The Lost Dimension

“Simon, so lovely to hear your exquisitely melodious voice. It’s been so long: too long.”

“Did you get the voicemail I just left?”

“Yes but it sounded boring.”

“If you’d bothered to listen you’d be aware we have a problem.”

“We don’t: you do. Everything’s fine where I am. What have you cocked up now? Are we going to hand over the building on time or not?”

“Yes … after a fashion.”

“Is it a structural problem?”

“No, it’s…”

“Electrical, mechanical, engineering?”

“No, not material, supplies, foundation, water, subsidence, snagging, water ingress … anything like that.”

“Then it’s not really a problem.”

“It’s highly embarrassing though.”

“Really, Simon? so it must have been you!”

“There’s a micro-crane in the Greco-Roman folly.”

“Interesting. I don’t think many people have ever had that said to them. What is a micro-crane?”

“A thing that picks things up and puts them down again.”

“How I yearn for the sort of adventurous lifestyle such a wonder promises.”

“Listen, will you? It was used to lift the columns of the folly. Now it’s stuck among them.”

“And during a two-year build you’ve only just noticed it?”

“Admit it, it’s the sort of problem you don’t see because you can’t take it seriously.”

“I disagree; I don’t take you seriously but you stubbornly still exist. Sometimes I feel you could be more thoughtful.”

“Be serious! I’m looking for solutions – not infantile snash.”

“At risk of sounding very slightly offensive, have you thought about using the crane to move columns aside, drive it out of the folly the way it was driven in – and replace the columns? Notice I’m trying very hard not to imply you’re thick as shit.”

“Thank you for your concern. It won’t work. What was a gentle mound has been sculpted to accommodate stairs all round. A crane on short tracks would plummet down them, turn end-over-end and smash at least one of the very expensive fountains below.”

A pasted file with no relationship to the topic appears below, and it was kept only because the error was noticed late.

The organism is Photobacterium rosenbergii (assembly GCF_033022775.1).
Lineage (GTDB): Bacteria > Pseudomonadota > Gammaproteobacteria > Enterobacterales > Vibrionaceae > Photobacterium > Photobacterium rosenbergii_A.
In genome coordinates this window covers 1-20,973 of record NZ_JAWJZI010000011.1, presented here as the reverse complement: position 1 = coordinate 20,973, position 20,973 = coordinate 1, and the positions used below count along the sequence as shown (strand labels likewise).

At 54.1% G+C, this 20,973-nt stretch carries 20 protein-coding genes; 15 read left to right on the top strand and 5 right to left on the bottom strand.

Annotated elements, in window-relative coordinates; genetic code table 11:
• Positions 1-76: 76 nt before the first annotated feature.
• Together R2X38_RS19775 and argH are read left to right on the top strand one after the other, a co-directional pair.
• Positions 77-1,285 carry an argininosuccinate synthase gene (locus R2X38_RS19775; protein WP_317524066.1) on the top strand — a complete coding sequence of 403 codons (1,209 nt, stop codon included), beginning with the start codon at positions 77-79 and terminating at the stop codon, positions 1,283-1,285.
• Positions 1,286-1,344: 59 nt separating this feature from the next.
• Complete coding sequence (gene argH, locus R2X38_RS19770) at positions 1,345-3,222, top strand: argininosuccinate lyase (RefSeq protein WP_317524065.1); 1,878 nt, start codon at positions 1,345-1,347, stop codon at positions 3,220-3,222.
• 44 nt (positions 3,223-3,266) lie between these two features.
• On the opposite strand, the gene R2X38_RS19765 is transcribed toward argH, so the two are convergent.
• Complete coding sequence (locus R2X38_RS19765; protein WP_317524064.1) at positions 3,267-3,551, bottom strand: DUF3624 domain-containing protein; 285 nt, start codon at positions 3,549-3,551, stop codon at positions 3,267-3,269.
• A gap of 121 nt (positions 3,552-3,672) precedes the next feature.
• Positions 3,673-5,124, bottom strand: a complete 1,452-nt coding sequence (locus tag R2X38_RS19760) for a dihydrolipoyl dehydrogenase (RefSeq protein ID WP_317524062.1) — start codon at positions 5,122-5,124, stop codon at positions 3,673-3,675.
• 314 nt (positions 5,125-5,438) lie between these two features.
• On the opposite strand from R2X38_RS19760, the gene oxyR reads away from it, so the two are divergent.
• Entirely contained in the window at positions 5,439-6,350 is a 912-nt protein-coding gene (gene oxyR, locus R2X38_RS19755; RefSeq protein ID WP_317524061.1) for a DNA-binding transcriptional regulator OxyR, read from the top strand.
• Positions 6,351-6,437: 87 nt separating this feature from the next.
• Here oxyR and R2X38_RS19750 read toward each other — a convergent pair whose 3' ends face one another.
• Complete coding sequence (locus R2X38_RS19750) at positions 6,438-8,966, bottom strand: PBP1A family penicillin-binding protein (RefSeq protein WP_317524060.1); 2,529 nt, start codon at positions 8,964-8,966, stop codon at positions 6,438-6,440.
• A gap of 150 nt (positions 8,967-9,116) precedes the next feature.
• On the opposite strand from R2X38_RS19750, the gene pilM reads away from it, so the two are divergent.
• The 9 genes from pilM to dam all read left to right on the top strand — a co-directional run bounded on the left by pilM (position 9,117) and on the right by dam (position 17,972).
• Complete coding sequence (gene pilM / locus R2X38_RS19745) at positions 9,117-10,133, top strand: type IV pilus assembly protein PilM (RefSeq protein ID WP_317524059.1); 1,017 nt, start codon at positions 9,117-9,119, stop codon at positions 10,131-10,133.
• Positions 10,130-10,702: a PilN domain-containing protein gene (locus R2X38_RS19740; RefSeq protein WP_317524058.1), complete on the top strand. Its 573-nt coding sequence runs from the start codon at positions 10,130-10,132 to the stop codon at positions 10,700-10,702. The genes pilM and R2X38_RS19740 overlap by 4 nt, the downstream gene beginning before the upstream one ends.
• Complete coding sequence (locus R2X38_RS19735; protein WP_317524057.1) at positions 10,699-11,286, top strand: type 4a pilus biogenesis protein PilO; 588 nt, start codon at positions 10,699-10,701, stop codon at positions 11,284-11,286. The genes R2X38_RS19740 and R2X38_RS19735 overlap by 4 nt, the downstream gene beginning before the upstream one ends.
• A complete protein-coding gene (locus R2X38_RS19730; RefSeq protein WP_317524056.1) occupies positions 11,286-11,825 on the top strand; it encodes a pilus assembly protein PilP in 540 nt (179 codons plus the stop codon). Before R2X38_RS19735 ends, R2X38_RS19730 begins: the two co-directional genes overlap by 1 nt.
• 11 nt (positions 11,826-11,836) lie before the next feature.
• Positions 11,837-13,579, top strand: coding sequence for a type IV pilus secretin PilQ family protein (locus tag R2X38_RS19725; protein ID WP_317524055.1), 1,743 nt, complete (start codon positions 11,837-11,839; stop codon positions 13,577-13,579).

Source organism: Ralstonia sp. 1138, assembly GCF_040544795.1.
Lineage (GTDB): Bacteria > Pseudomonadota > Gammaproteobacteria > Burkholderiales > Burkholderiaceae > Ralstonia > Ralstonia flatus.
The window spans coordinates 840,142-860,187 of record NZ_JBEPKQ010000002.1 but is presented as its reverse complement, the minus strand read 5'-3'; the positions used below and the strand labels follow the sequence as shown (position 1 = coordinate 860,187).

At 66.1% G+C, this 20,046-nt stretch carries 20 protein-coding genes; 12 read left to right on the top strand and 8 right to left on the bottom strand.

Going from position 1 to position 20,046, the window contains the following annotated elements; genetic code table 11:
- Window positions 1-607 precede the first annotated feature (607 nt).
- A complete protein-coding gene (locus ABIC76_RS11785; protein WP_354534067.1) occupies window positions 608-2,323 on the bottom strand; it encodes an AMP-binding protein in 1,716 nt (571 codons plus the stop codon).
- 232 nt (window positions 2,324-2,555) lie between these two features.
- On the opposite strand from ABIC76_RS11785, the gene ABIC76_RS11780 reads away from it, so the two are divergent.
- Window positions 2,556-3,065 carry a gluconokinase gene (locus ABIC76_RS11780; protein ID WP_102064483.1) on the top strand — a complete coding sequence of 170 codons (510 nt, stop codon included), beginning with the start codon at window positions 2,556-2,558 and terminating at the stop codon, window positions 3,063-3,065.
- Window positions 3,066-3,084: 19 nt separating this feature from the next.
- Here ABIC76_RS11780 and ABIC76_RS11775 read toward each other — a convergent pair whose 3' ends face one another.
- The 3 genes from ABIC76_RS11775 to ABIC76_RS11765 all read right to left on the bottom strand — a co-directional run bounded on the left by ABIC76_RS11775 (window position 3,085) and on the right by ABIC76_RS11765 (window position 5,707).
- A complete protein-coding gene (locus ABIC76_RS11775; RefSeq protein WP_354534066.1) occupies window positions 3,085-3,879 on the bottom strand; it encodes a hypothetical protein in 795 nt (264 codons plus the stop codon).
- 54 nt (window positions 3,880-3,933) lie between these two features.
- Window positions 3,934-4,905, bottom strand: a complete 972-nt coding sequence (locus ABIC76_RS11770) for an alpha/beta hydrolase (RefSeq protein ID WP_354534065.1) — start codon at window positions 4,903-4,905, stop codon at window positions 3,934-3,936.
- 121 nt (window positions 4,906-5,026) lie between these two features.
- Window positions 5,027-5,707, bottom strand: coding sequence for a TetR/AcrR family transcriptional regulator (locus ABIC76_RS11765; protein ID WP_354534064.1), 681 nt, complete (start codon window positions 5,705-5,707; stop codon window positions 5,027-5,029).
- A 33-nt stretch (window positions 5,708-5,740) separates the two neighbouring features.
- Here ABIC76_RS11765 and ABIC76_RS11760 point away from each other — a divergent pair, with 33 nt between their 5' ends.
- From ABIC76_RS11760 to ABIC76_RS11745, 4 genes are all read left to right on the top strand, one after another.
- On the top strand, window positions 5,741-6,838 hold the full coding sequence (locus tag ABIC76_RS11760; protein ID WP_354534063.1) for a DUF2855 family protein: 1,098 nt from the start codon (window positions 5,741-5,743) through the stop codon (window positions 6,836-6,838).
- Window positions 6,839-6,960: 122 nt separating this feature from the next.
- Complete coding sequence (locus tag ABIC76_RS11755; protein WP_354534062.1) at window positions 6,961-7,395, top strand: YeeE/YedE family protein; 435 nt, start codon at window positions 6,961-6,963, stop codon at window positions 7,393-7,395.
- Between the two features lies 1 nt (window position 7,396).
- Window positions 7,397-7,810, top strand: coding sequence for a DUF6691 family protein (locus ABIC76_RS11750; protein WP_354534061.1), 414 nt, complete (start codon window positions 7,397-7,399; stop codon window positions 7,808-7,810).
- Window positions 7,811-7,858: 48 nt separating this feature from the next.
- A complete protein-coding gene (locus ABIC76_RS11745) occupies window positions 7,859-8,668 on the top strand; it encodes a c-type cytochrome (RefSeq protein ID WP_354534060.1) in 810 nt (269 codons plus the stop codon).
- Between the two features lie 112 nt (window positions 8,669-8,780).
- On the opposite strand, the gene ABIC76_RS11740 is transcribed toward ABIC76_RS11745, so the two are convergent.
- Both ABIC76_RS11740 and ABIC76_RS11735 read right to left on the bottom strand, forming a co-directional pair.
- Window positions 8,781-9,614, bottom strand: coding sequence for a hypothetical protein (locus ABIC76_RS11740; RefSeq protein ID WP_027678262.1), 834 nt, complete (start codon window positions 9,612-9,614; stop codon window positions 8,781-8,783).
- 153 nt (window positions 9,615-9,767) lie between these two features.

“Does our third-party insurance cover goldfish with PTSD?”

“Even in the highly unlikely event of it not falling over, the crane would have to be driven back up the stairs its tracks have crushed so it can replace the columns. The only way it can do that is from the centre of the folly and we’re back where we started. I’ve thought of building a ramp but that would take too long and we’d end up paying fines for missing the deadline. I’ve thought about chopping the crane up with welding equipment but the fuel tank needs to be dry and free of vapour or the folly would end up looking like the Parthenon after the Ottoman Turks said ‘Let’s store our gunpowder there – what can possibly go wrong?’ Any suggestions? I’ve been working all morning on this.”

“Give me a few seconds.”

“But apparently you can solve it in seconds…”

“That’s why I am project manager while you are only the site monkey.”

“I’m the site manager because all you can do is sit in an office reading horoscopes. That’s why you are the office … donkey or something.”

“Sorry, did you just say ‘ookity-ook-ook’? If so, is it the ook during which you whack your head with a banana or the one that requires armpit and belly-button scratching?”

“I phoned you because…”

“And I have the solution. Get some paint brushes fast.”

“What? Have you gone mad? You can’t paint something out of existence.”

“You can partially. Your ‘not seeing it’ idea was a clue. I’m going to place an emergency order for that black paint which doesn’t reflect any light. It makes 3D look like 2D.”

“Just admitting you’re mad would have been sufficient.”

“Then we call it contemporary art: the modern Greek god of poorly plagiarised parthenons.”

“Ridiculous! You want me to give it a helmet and sword or what? You can’t … it’s not going to work.”

“It will if you put a penis on it. No one notices anything else.”

“It still won’t work.”

“It will because of the clever bit – this is the local council we’re dealing with.”

“There’s no cleverness there. If there was they’d be off doing real jobs.”

“Precisely. The clever bit is that I … adjust … the original specification agreement and add £14,000 to pay the artist. The councillors will be so panicked over wasting taxpayers’ money they’ll go for a political solution which means blaming the opposition or finding scapegoats among their own juniors. These are the only ways councillors can deal with anything.”

“That is actually quite clever.”

“It’s genius which is why, my darling husband, you’ll be treating me to dinner at Antonio’s this evening.”

“Why do I have to treat you?”

“Because I’m cleverer. Wash any paint splashes off: you are pretty two-dimensional at the best of times.”


“See you at seven. Bring nice flowers.”

©Gary Bonn, 2020